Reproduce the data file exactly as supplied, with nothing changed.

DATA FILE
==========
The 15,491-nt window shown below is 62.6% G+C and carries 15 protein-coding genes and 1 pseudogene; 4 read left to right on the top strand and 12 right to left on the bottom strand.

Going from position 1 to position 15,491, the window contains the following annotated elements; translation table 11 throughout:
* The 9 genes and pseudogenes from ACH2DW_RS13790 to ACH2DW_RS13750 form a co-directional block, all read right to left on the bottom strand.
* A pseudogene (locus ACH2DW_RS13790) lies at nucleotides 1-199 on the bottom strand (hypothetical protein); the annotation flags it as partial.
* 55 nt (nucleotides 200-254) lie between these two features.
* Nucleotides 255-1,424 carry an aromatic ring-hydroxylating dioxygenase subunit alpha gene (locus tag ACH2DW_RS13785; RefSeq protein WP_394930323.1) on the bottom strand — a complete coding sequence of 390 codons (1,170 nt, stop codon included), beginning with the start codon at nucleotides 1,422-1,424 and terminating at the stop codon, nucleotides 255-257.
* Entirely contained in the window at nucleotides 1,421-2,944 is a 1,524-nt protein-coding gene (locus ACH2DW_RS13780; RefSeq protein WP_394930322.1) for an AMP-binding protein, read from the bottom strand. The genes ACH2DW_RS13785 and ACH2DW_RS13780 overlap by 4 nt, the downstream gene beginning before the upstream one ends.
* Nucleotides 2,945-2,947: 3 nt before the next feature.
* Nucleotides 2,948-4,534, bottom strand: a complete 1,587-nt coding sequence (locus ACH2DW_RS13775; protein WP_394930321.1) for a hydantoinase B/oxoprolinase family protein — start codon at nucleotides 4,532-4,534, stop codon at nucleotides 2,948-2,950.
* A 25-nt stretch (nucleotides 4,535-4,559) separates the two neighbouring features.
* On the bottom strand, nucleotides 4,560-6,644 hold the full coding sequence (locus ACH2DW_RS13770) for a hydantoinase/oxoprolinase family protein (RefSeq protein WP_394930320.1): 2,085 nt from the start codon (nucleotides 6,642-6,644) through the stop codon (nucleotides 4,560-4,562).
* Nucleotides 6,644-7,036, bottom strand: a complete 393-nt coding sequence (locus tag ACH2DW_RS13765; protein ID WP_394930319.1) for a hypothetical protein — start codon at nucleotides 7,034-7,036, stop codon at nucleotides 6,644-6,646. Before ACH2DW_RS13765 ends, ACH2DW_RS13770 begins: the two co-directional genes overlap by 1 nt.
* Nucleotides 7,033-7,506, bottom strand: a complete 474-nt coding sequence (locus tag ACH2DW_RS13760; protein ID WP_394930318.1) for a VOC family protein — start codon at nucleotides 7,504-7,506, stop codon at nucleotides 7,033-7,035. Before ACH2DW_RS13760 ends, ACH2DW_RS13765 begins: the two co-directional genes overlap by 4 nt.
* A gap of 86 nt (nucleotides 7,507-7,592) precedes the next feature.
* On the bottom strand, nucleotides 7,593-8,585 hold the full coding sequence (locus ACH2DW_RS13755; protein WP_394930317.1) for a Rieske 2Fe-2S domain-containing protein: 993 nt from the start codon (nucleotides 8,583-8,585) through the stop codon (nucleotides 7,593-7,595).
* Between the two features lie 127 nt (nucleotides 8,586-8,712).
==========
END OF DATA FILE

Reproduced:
The 15,491-nt window shown below is 62.6% G+C and carries 15 protein-coding genes and 1 pseudogene; 4 read left to right on the top strand and 12 right to left on the bottom strand.

Going from position 1 to position 15,491, the window contains the following annotated elements; translation table 11 throughout:
* The 9 genes and pseudogenes from ACH2DW_RS13790 to ACH2DW_RS13750 form a co-directional block, all read right to left on the bottom strand.
* A pseudogene (locus ACH2DW_RS13790) lies at nucleotides 1-199 on the bottom strand (hypothetical protein); the annotation flags it as partial.
* 55 nt (nucleotides 200-254) lie between these two features.
* Nucleotides 255-1,424 carry an aromatic ring-hydroxylating dioxygenase subunit alpha gene (locus tag ACH2DW_RS13785; RefSeq protein WP_394930323.1) on the bottom strand — a complete coding sequence of 390 codons (1,170 nt, stop codon included), beginning with the start codon at nucleotides 1,422-1,424 and terminating at the stop codon, nucleotides 255-257.
* Entirely contained in the window at nucleotides 1,421-2,944 is a 1,524-nt protein-coding gene (locus ACH2DW_RS13780; RefSeq protein WP_394930322.1) for an AMP-binding protein, read from the bottom strand. The genes ACH2DW_RS13785 and ACH2DW_RS13780 overlap by 4 nt, the downstream gene beginning before the upstream one ends.
* Nucleotides 2,945-2,947: 3 nt before the next feature.
* Nucleotides 2,948-4,534, bottom strand: a complete 1,587-nt coding sequence (locus ACH2DW_RS13775; protein WP_394930321.1) for a hydantoinase B/oxoprolinase family protein — start codon at nucleotides 4,532-4,534, stop codon at nucleotides 2,948-2,950.
* A 25-nt stretch (nucleotides 4,535-4,559) separates the two neighbouring features.
* On the bottom strand, nucleotides 4,560-6,644 hold the full coding sequence (locus ACH2DW_RS13770) for a hydantoinase/oxoprolinase family protein (RefSeq protein WP_394930320.1): 2,085 nt from the start codon (nucleotides 6,642-6,644) through the stop codon (nucleotides 4,560-4,562).
* Nucleotides 6,644-7,036, bottom strand: a complete 393-nt coding sequence (locus tag ACH2DW_RS13765; protein ID WP_394930319.1) for a hypothetical protein — start codon at nucleotides 7,034-7,036, stop codon at nucleotides 6,644-6,646. Before ACH2DW_RS13765 ends, ACH2DW_RS13770 begins: the two co-directional genes overlap by 1 nt.
* Nucleotides 7,033-7,506, bottom strand: a complete 474-nt coding sequence (locus tag ACH2DW_RS13760; protein ID WP_394930318.1) for a VOC family protein — start codon at nucleotides 7,504-7,506, stop codon at nucleotides 7,033-7,035. Before ACH2DW_RS13760 ends, ACH2DW_RS13765 begins: the two co-directional genes overlap by 4 nt.
* A gap of 86 nt (nucleotides 7,507-7,592) precedes the next feature.
* On the bottom strand, nucleotides 7,593-8,585 hold the full coding sequence (locus ACH2DW_RS13755; protein WP_394930317.1) for a Rieske 2Fe-2S domain-containing protein: 993 nt from the start codon (nucleotides 8,583-8,585) through the stop codon (nucleotides 7,593-7,595).
* Between the two features lie 127 nt (nucleotides 8,586-8,712).